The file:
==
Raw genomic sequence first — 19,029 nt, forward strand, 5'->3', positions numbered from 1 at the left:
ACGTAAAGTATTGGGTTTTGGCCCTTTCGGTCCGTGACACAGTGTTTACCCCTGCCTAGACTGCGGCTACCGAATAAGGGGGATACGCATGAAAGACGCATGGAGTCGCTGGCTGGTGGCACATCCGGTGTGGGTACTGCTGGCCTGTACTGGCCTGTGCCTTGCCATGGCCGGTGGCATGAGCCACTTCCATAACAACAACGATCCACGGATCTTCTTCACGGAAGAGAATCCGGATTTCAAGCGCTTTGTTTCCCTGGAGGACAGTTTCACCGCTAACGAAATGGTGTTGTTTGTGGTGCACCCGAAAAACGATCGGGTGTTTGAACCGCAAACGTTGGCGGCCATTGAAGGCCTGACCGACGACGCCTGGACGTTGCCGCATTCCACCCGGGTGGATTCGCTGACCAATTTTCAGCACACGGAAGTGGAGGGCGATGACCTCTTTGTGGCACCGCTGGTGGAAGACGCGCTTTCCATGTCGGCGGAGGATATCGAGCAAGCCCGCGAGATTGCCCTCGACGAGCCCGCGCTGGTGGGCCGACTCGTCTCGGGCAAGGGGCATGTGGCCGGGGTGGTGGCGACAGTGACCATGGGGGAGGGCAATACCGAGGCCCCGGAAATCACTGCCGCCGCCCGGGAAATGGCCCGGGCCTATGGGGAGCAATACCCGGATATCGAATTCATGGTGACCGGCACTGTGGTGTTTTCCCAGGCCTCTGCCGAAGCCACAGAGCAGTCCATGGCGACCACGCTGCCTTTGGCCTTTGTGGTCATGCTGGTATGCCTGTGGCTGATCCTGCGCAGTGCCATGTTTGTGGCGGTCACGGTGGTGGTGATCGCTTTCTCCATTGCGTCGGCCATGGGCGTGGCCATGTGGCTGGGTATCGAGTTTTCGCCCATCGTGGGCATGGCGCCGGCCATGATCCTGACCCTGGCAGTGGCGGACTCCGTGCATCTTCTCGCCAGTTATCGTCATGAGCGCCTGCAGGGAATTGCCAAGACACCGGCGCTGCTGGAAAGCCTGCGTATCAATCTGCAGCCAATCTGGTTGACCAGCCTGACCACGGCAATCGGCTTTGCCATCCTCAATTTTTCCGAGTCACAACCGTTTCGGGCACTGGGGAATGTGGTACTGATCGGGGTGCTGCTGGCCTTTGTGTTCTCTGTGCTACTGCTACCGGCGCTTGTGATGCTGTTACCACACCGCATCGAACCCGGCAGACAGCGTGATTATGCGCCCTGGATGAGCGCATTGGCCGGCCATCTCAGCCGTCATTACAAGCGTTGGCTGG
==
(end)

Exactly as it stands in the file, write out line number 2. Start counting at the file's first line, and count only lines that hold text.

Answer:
ACGTAAAGTATTGGGTTTTGGCCCTTTCGGTCCGTGACACAGTGTTTACCCCTGCCTAGACTGCGGCTACCGAATAAGGGGGATACGCATGAAAGACGCATGGAGTCGCTGGCTGGTGGCACATCCGGTGTGGGTACTGCTGGCCTGTACTGGCCTGTGCCTTGCCATGGCCGGTGGCATGAGCCACTTCCATAACAACAACGATCCACGGATCTTCTTCACGGAAGAGAATCCGGATTTCAAGCGCTTTGTTTCCCTGGAGGACAGTTTCACCGCTAACGAAATGGTGTTGTTTGTGGTGCACCCGAAAAACGATCGGGTGTTTGAACCGCAAACGTTGGCGGCCATTGAAGGCCTGACCGACGACGCCTGGACGTTGCCGCATTCCACCCGGGTGGATTCGCTGACCAATTTTCAGCACACGGAAGTGGAGGGCGATGACCTCTTTGTGGCACCGCTGGTGGAAGACGCGCTTTCCATGTCGGCGGAGGATATCGAGCAAGCCCGCGAGATTGCCCTCGACGAGCCCGCGCTGGTGGGCCGACTCGTCTCGGGCAAGGGGCATGTGGCCGGGGTGGTGGCGACAGTGACCATGGGGGAGGGCAATACCGAGGCCCCGGAAATCACTGCCGCCGCCCGGGAAATGGCCCGGGCCTATGGGGAGCAATACCCGGATATCGAATTCATGGTGACCGGCACTGTGGTGTTTTCCCAGGCCTCTGCCGAAGCCACAGAGCAGTCCATGGCGACCACGCTGCCTTTGGCCTTTGTGGTCATGCTGGTATGCCTGTGGCTGATCCTGCGCAGTGCCATGTTTGTGGCGGTCACGGTGGTGGTGATCGCTTTCTCCATTGCGTCGGCCATGGGCGTGGCCATGTGGCTGGGTATCGAGTTTTCGCCCATCGTGGGCATGGCGCCGGCCATGATCCTGACCCTGGCAGTGGCGGACTCCGTGCATCTTCTCGCCAGTTATCGTCATGAGCGCCTGCAGGGAATTGCCAAGACACCGGCGCTGCTGGAAAGCCTGCGTATCAATCTGCAGCCAATCTGGTTGACCAGCCTGACCACGGCAATCGGCTTTGCCATCCTCAATTTTTCCGAGTCACAACCGTTTCGGGCACTGGGGAATGTGGTACTGATCGGGGTGCTGCTGGCCTTTGTGTTCTCTGTGCTACTGCTACCGGCGCTTGTGATGCTGTTACCACACCGCATCGAACCCGGCAGACAGCGTGATTATGCGCCCTGGATGAGCGCATTGGCCGGCCATCTCAGCCGTCATTACAAGCGTTGGCTGG